Sharing your life with a dog is a fascinating, exciting and privileged experience. However, before you can get the most from partnership with a dog, it is necessary to understand how a dog sees the world it lives in. After all, we spend so much time trying to understand us, it is only fair we spend some time understanding them. They need our guidance and gentle training for them to understand what we want from them, so we can live a full, controlled and problem free life together. Teaching dogs requires patience and consistency with kind and motivational techniques. The following universal techniques can be used to teach either your new puppy or adult dog some basic good manners and obedience responses, so you can enjoy your time with each other.
When you begin teaching your dog you will find it useful to have the correct training tools. Below are a list of recommended tools needed before teaching your dog. (link list to products)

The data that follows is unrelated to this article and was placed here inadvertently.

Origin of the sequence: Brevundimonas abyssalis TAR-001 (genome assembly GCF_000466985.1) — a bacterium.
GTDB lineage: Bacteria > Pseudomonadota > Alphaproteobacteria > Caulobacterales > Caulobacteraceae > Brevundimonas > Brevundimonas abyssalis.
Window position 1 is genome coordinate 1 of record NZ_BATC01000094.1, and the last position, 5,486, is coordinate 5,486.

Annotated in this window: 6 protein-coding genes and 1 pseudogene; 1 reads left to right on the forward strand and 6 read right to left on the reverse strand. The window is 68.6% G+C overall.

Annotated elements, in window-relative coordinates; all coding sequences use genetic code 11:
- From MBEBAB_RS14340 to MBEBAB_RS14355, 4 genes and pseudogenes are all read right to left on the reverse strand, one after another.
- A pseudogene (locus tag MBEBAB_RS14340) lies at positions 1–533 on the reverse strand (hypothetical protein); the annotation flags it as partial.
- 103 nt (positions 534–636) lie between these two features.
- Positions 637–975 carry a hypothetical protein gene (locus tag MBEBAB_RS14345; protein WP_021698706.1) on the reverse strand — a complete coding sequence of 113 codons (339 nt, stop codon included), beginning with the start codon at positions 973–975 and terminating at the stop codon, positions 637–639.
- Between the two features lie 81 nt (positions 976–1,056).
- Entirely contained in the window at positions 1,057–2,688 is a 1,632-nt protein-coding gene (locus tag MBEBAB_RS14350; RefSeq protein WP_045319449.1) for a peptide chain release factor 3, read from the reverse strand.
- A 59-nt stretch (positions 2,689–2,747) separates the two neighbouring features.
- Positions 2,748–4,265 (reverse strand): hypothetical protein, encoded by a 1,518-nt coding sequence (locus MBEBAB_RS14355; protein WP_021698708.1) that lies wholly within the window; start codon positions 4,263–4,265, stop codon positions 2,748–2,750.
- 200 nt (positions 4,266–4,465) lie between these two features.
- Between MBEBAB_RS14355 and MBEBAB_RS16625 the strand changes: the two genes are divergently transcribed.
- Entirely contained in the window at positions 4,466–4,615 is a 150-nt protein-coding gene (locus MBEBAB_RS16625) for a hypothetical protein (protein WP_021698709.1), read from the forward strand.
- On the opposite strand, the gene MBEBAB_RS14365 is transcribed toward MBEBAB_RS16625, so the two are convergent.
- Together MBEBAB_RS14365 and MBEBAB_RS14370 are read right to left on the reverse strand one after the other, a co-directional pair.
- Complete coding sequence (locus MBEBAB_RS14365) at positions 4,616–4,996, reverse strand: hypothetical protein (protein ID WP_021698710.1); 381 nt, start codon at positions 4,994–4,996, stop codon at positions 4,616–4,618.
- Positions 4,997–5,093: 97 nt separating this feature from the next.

- Training Book
- Indoor Kennel
- Training Treats
- Extending Lead
- Collar and Lead
- Gentle Leader / Halti
Teaching your dog to 'sit'
The 'sit' response is probably the easiest position to begin teaching your dog and the most widely used obedience response. Many dogs are motivated by food and treats which can become a valuable training tool when teaching a new response. By lifting the treat held between the fingers, in front of your dog's nose and then above and behind the dogs, eye line, you will find that, as the head lifts, the dog will lower its hind quarters. The command 'sit' can be given clearly as the position is reached and the dog can be promptly rewarded with the treat and praised.
This response should be repeated regularly during training sessions which should be kept short, sweet and successful. This will keep your dog interested in learning and training. As the dog begins to demonstrate an understanding of the word 'sit' you can gradually withdraw the use of food and allow the dog to follow your hand signal accompanied by the word sit. Occasional rewards will strengthen the response, especially if you teach your dog in a variety of situations in and out of the home.
Teaching your dog 'down'